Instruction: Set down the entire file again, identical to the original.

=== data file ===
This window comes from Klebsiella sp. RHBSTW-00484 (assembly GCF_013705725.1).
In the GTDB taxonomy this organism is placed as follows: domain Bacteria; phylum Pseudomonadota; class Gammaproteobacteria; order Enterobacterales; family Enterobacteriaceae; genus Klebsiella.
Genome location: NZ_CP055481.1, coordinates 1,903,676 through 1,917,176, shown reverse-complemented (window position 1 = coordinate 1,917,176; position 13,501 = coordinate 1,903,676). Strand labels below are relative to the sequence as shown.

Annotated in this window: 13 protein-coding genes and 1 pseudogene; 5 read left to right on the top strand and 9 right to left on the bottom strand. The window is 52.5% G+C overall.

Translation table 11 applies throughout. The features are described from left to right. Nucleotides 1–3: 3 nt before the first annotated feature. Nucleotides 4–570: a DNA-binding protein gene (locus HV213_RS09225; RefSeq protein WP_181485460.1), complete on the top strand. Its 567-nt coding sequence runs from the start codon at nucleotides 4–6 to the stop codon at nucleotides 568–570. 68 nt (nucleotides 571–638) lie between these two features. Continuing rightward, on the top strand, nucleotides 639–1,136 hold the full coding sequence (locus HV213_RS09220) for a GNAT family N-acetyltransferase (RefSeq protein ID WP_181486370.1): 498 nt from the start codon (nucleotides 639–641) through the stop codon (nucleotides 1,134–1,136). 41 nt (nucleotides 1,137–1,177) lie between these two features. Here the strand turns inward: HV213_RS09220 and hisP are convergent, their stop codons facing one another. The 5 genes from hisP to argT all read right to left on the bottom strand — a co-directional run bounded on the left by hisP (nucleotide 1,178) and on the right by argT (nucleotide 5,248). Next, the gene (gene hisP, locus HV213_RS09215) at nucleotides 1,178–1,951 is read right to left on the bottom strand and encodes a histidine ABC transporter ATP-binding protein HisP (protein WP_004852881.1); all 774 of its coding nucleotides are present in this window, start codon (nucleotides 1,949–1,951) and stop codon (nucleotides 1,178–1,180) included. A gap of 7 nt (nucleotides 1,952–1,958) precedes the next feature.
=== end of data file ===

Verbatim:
This window comes from Klebsiella sp. RHBSTW-00484 (assembly GCF_013705725.1).
In the GTDB taxonomy this organism is placed as follows: domain Bacteria; phylum Pseudomonadota; class Gammaproteobacteria; order Enterobacterales; family Enterobacteriaceae; genus Klebsiella.
Genome location: NZ_CP055481.1, coordinates 1,903,676 through 1,917,176, shown reverse-complemented (window position 1 = coordinate 1,917,176; position 13,501 = coordinate 1,903,676). Strand labels below are relative to the sequence as shown.

Annotated in this window: 13 protein-coding genes and 1 pseudogene; 5 read left to right on the top strand and 9 right to left on the bottom strand. The window is 52.5% G+C overall.

Translation table 11 applies throughout. The features are described from left to right. Nucleotides 1–3: 3 nt before the first annotated feature. Nucleotides 4–570: a DNA-binding protein gene (locus HV213_RS09225; RefSeq protein WP_181485460.1), complete on the top strand. Its 567-nt coding sequence runs from the start codon at nucleotides 4–6 to the stop codon at nucleotides 568–570. 68 nt (nucleotides 571–638) lie between these two features. Continuing rightward, on the top strand, nucleotides 639–1,136 hold the full coding sequence (locus HV213_RS09220) for a GNAT family N-acetyltransferase (RefSeq protein ID WP_181486370.1): 498 nt from the start codon (nucleotides 639–641) through the stop codon (nucleotides 1,134–1,136). 41 nt (nucleotides 1,137–1,177) lie between these two features. Here the strand turns inward: HV213_RS09220 and hisP are convergent, their stop codons facing one another. The 5 genes from hisP to argT all read right to left on the bottom strand — a co-directional run bounded on the left by hisP (nucleotide 1,178) and on the right by argT (nucleotide 5,248). Next, the gene (gene hisP, locus HV213_RS09215) at nucleotides 1,178–1,951 is read right to left on the bottom strand and encodes a histidine ABC transporter ATP-binding protein HisP (protein WP_004852881.1); all 774 of its coding nucleotides are present in this window, start codon (nucleotides 1,949–1,951) and stop codon (nucleotides 1,178–1,180) included. A gap of 7 nt (nucleotides 1,952–1,958) precedes the next feature.